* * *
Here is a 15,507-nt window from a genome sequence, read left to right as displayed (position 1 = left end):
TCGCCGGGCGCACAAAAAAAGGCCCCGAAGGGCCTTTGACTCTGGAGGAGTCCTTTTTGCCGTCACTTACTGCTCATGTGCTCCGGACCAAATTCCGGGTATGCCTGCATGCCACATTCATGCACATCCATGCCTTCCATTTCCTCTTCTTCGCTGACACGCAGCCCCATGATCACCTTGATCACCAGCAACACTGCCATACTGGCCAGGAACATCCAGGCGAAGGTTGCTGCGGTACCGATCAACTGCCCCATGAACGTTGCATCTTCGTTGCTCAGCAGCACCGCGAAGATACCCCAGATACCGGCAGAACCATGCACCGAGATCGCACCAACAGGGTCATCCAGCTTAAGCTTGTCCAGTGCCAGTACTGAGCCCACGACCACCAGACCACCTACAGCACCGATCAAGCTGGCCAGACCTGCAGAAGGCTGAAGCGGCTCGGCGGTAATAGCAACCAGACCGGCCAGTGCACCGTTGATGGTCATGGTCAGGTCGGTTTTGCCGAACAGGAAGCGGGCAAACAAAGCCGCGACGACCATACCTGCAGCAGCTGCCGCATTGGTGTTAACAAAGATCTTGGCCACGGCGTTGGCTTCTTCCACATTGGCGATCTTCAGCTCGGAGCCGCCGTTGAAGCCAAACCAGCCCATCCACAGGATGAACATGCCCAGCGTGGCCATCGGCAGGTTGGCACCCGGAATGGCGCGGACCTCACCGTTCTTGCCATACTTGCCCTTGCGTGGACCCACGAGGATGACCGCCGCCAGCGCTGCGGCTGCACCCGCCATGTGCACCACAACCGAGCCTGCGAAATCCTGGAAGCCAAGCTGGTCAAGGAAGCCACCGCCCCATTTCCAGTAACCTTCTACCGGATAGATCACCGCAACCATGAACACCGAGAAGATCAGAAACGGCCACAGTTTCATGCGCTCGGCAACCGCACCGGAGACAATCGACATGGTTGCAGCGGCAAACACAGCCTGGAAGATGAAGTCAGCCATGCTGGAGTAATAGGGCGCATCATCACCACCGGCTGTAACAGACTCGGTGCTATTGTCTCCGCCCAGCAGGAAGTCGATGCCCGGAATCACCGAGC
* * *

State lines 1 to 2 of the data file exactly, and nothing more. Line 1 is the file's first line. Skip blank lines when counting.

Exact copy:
Here is a 15,507-nt window from a genome sequence, read left to right as displayed (position 1 = left end):
TCGCCGGGCGCACAAAAAAAGGCCCCGAAGGGCCTTTGACTCTGGAGGAGTCCTTTTTGCCGTCACTTACTGCTCATGTGCTCCGGACCAAATTCCGGGTATGCCTGCATGCCACATTCATGCACATCCATGCCTTCCATTTCCTCTTCTTCGCTGACACGCAGCCCCATGATCACCTTGATCACCAGCAACACTGCCATACTGGCCAGGAACATCCAGGCGAAGGTTGCTGCGGTACCGATCAACTGCCCCATGAACGTTGCATCTTCGTTGCTCAGCAGCACCGCGAAGATACCCCAGATACCGGCAGAACCATGCACCGAGATCGCACCAACAGGGTCATCCAGCTTAAGCTTGTCCAGTGCCAGTACTGAGCCCACGACCACCAGACCACCTACAGCACCGATCAAGCTGGCCAGACCTGCAGAAGGCTGAAGCGGCTCGGCGGTAATAGCAACCAGACCGGCCAGTGCACCGTTGATGGTCATGGTCAGGTCGGTTTTGCCGAACAGGAAGCGGGCAAACAAAGCCGCGACGACCATACCTGCAGCAGCTGCCGCATTGGTGTTAACAAAGATCTTGGCCACGGCGTTGGCTTCTTCCACATTGGCGATCTTCAGCTCGGAGCCGCCGTTGAAGCCAAACCAGCCCATCCACAGGATGAACATGCCCAGCGTGGCCATCGGCAGGTTGGCACCCGGAATGGCGCGGACCTCACCGTTCTTGCCATACTTGCCCTTGCGTGGACCCACGAGGATGACCGCCGCCAGCGCTGCGGCTGCACCCGCCATGTGCACCACAACCGAGCCTGCGAAATCCTGGAAGCCAAGCTGGTCAAGGAAGCCACCGCCCCATTTCCAGTAACCTTCTACCGGATAGATCACCGCAACCATGAACACCGAGAAGATCAGAAACGGCCACAGTTTCATGCGCTCGGCAACCGCACCGGAGACAATCGACATGGTTGCAGCGGCAAACACAGCCTGGAAGATGAAGTCAGCCATGCTGGAGTAATAGGGCGCATCATCACCACCGGCTGTAACAGACTCGGTGCTATTGTCTCCGCCCAGCAGGAAGTCGATGCCCGGAATCACCGAGC